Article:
What Is A Desiccant?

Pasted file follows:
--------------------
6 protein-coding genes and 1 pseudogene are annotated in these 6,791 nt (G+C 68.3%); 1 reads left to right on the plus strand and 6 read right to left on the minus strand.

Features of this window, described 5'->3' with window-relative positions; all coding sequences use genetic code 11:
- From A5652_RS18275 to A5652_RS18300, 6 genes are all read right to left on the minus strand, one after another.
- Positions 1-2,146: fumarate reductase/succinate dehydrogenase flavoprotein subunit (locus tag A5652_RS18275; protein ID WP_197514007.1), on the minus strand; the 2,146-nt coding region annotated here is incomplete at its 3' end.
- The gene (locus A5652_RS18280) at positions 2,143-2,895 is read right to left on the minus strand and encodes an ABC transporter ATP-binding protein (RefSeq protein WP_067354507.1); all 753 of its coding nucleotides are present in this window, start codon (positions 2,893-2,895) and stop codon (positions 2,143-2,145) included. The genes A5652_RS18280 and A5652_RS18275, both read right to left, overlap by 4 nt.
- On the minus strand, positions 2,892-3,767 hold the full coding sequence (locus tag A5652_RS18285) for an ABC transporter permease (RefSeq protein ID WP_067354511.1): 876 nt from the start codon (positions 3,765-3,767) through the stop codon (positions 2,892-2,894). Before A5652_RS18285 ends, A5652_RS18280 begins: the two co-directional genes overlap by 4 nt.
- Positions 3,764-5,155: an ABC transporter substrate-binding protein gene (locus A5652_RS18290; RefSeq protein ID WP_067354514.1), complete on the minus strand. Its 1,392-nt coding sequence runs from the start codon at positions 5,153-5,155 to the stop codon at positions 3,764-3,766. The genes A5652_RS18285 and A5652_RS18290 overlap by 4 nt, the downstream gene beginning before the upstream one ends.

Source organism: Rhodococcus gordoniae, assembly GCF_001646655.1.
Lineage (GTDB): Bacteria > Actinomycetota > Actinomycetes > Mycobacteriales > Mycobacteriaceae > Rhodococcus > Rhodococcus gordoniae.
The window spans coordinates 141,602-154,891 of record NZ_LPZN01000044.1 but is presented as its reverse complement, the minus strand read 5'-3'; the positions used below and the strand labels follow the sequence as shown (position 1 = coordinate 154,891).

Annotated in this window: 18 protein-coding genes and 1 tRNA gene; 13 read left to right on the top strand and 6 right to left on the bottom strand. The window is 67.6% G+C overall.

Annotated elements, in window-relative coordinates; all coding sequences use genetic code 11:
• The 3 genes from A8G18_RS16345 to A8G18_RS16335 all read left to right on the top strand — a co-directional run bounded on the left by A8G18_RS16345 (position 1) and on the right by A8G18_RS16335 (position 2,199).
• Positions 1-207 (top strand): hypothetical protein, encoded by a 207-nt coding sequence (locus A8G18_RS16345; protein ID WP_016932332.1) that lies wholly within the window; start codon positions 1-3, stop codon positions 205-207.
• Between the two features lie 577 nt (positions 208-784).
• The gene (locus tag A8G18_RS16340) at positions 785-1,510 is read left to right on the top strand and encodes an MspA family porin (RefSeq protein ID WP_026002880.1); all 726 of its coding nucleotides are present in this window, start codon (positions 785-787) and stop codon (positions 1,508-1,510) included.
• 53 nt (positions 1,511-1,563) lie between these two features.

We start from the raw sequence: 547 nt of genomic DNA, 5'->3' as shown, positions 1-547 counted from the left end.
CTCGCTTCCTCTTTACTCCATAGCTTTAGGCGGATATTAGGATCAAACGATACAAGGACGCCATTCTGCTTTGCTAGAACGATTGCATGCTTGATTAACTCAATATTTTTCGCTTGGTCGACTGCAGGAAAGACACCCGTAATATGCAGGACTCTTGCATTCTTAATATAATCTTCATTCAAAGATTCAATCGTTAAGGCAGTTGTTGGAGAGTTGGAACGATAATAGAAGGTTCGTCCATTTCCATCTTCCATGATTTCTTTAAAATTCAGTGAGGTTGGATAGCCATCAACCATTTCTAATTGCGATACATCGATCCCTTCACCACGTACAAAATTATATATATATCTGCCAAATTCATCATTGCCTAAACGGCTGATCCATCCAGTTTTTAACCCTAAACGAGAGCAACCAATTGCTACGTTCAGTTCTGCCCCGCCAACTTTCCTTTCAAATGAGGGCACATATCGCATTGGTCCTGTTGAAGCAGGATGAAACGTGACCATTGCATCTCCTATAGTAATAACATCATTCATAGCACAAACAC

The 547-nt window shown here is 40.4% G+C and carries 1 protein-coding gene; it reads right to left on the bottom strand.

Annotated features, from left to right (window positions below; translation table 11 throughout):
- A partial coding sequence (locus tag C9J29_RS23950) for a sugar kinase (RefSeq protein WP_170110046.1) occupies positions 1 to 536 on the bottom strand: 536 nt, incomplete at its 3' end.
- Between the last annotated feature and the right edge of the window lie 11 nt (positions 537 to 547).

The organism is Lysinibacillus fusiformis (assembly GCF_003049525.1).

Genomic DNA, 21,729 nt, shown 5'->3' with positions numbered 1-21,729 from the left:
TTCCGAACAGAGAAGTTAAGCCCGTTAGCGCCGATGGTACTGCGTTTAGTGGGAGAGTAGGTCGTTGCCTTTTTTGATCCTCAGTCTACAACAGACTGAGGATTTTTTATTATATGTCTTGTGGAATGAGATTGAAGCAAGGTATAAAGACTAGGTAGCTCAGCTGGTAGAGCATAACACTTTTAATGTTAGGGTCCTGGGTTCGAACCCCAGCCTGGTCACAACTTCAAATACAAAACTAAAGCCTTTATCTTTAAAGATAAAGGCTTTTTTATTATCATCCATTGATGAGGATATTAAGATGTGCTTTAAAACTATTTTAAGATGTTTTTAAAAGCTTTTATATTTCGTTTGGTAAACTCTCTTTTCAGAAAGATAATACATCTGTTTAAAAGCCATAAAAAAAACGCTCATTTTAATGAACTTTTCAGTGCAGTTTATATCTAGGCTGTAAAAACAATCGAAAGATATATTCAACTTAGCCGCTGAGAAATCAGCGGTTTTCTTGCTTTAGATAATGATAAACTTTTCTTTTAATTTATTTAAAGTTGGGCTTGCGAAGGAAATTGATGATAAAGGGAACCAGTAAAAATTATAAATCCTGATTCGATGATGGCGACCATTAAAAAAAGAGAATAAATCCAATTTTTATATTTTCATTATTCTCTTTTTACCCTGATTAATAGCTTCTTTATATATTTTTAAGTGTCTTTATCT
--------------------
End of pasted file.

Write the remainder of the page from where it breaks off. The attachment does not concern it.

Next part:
Our desiccant aids the process of bringing the affected area back to a state of dryness and is mainly used for commercial losses. More specifically, it helps mitigate water damage. For larger scale losses, it acts as a large dehumidifier. It utilizes a generator to help with the process. These use an absorbent material to extract water from the air. The material is heated to drip the moisture into a water tank. Desiccant dehumidifiers are designed to work more effectively in lower temperatures. Dehumidifiers are designed to keep a room’s humidity levels in check, so the air is more comfortable and fewer physical signs of damp air are noticed, helping minimize the chance of mold. The desiccant can be utilized if your home has been flooded, especially if the wood is soft to the touch in that area. Softwood can indicate rotting and windowsills are particularly vulnerable. If you notice mold or mildew our team can use the desiccant to help get the moisture in the air and materials to a more stable level. Desiccants are used on a larger scale water loss to remove moisture from the air. We used these as a tool in our balanced drying system in place or alongside dehumidifiers on a larger scale project. Desiccants operate differently than dehumidifiers. Desiccants do not collect water through condensation. They vent moisture-laden air from inside the structure to outside the structure using a ventilation system. Desiccants are usually large units and sit outside the structure with venting tubes and air input tubes from and to the structure. They create the greatest vapor pressure and are best used when trying to dry wood flooring, plaster, or concrete. They work on the principle of sorption rather than condensation. Water vapor in this process is adsorbed by a silica gel and then that silica gel is reactivated by energy causing the desiccant to release its moisture to the outside air.